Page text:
The practice is rated as good for being well-led. The practice had a clear vision to deliver leading evidence-based, person-centred care. The practice described the short, medium and long term objectives to develop and improve the service. There was a clear leadership structure and staff felt supported by management. The practice had a number of policies and procedures to govern activity and held regular governance meetings. There were systems in place to monitor and improve quality and identify risk. The practice proactively sought feedback from staff and patients, which it acted on. The patient participation group (PPG) was active. Staff had received inductions, regular performance reviews and attended staff meetings and events. The practice was a research accredited practice with Keele University and had been involved in three research projects.

Checks on specific services

People with long term conditions

Good

Updated 10 December 2015

The practice is rated as good for the care of people with long-term conditions. We found that the locum practice nurse had the knowledge, skills and competency to respond to the needs of patients with a long term condition such as diabetes and asthma. Longer appointments and home visits were available when needed. The practice maintained registers of patients with long term conditions and all of these patients were offered a review to check that their health and medication needs were being met. The practice reviewed the most vulnerable four percent of the practice population who were at risk of admission. Written management plans had been developed for these patients as well as those with long term conditions. For those people with the most complex needs, the GPs worked with relevant health and social care professionals to deliver a multidisciplinary package of care.

Families, children and young people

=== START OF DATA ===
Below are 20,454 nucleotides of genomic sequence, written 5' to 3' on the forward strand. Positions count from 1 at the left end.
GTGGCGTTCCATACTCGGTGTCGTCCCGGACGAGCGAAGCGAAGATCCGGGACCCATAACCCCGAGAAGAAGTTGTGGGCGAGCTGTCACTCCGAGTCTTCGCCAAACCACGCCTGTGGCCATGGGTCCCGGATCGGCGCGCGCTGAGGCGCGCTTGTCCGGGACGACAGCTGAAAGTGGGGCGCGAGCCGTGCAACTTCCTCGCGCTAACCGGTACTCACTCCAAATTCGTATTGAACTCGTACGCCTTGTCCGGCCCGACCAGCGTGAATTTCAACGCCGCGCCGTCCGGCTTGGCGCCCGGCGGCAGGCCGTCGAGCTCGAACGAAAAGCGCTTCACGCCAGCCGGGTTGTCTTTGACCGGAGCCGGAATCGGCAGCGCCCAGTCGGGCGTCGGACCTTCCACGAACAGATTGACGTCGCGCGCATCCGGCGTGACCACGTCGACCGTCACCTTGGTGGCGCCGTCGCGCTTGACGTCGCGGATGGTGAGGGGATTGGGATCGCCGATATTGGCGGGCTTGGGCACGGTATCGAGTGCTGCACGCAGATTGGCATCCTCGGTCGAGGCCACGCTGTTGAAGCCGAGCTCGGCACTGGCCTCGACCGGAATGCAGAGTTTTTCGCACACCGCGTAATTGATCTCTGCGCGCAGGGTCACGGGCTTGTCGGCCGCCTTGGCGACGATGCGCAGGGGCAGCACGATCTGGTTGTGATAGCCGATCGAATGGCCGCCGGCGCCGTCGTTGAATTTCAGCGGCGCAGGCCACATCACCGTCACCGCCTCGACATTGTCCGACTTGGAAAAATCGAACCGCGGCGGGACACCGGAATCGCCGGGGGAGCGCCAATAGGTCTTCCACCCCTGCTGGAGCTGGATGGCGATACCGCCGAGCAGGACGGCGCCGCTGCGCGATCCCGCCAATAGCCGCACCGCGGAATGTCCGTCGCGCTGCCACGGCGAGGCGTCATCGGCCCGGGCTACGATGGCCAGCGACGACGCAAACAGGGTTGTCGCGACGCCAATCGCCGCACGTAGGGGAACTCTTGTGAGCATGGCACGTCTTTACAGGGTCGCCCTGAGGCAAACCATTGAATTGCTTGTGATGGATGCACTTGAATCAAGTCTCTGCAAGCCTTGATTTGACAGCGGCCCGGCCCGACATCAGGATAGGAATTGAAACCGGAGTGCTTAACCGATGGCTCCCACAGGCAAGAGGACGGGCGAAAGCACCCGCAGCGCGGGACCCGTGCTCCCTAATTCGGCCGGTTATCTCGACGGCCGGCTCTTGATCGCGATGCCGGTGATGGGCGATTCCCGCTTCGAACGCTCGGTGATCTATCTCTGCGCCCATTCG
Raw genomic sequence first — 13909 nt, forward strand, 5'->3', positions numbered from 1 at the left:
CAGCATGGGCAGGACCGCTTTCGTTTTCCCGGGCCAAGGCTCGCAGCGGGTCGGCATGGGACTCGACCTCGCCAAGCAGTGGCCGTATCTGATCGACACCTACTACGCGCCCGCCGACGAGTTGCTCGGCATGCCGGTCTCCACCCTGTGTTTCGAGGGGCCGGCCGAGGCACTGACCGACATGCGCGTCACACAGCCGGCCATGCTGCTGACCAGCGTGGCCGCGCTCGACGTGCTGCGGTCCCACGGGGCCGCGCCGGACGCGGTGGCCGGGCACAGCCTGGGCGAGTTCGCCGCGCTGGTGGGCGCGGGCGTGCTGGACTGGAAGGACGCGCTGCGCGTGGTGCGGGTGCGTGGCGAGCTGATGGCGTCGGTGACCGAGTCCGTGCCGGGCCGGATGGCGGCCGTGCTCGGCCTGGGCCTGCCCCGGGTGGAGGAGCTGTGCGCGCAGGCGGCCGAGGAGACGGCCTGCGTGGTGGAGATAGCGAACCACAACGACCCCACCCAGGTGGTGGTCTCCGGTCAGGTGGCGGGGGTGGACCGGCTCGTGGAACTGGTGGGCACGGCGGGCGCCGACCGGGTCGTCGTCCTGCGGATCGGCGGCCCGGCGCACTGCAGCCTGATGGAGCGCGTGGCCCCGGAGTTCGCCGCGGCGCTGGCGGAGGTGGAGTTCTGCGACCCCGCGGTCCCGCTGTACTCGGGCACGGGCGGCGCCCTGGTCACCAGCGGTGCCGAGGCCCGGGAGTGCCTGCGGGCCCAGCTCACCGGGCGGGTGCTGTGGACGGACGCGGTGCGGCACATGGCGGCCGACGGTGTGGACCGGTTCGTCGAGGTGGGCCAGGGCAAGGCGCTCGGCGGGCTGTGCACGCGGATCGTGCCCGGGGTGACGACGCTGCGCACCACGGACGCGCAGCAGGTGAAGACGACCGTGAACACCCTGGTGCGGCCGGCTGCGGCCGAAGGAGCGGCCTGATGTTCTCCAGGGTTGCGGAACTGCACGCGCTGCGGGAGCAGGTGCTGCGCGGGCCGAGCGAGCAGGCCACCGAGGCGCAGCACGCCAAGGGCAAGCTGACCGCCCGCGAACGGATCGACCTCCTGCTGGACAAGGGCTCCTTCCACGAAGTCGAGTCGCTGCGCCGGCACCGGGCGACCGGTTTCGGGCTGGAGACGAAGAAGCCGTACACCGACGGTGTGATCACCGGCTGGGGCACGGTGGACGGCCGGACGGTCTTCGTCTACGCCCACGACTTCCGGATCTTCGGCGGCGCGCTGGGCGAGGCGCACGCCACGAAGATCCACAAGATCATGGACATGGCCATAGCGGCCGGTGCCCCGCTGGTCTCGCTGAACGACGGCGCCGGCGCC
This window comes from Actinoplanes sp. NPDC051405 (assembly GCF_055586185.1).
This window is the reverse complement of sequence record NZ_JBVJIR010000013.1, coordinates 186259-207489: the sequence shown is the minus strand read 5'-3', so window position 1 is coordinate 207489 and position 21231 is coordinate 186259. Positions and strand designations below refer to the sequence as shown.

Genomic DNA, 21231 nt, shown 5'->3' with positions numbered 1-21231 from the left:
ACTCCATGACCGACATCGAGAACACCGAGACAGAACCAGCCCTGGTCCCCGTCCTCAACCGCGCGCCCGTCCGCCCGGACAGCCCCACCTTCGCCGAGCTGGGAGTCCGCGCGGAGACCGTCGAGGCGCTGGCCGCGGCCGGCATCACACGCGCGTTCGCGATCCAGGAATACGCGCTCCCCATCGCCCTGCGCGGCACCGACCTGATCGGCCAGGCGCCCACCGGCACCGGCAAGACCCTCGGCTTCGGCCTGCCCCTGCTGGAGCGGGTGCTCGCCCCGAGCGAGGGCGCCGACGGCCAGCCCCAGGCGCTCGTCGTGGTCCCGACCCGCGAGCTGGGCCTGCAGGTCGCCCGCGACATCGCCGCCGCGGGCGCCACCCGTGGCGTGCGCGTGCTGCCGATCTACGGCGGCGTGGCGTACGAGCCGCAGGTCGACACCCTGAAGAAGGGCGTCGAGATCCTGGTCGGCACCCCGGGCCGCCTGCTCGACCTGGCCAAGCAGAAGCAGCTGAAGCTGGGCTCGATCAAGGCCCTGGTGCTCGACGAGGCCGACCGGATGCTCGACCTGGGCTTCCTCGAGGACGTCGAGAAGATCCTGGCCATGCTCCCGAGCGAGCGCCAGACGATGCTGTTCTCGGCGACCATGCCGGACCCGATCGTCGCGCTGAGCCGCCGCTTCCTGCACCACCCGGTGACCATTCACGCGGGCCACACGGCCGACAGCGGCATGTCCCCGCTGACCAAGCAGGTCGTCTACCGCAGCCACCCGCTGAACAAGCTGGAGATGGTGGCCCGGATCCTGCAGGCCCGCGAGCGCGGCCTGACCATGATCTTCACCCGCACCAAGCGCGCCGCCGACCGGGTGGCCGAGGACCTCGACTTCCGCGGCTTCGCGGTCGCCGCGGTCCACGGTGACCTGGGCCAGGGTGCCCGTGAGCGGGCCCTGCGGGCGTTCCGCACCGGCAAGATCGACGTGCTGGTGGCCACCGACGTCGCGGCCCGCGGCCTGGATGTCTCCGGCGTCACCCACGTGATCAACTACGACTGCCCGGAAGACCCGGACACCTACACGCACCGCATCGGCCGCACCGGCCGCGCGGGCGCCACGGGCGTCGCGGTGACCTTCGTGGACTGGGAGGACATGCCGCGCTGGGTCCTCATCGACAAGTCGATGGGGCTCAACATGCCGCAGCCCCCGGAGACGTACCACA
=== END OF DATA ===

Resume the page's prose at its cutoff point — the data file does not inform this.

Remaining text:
Outstanding

Updated 10 December 2015

The practice is rated as good for the care of families, children and young people. There were systems in place to identify and follow up children who were at risk, for example, children with complex needs, families under stress and families with children in need or on children protection plans. Appointments were available outside of school hours and the premises were suitable for children and babies. Same day emergency appointments were available for children. There were screening and vaccination programmes in place although a number of the immunisation rates were below the local Clinical Commissioning Group average. New mothers and babies were offered post natal checks.

The GP was aware of the high percentage of overweight children within Stoke-on-Trent when compared against the national average. As a consequence the GP had taken part in a pilot project called ‘Active Families Programme’. This was a 10 week programme to educate the family as a whole about good eating habits and exercise. The results from the first cohort of families demonstrated improvements, for example decrease in body mass index and waist size. The practice was part of the Developing Adolescent Sexual Health (DASH) project. DASH GPs are young person-friendly practices which offer condoms, lubricant, pregnancy testing and B-Clear Chlamydia testing for all aged 15-24. Young patients present a card with different colours on each side which alerts reception staff to the service the young person required.

Older people

Good

Updated 10 December 2015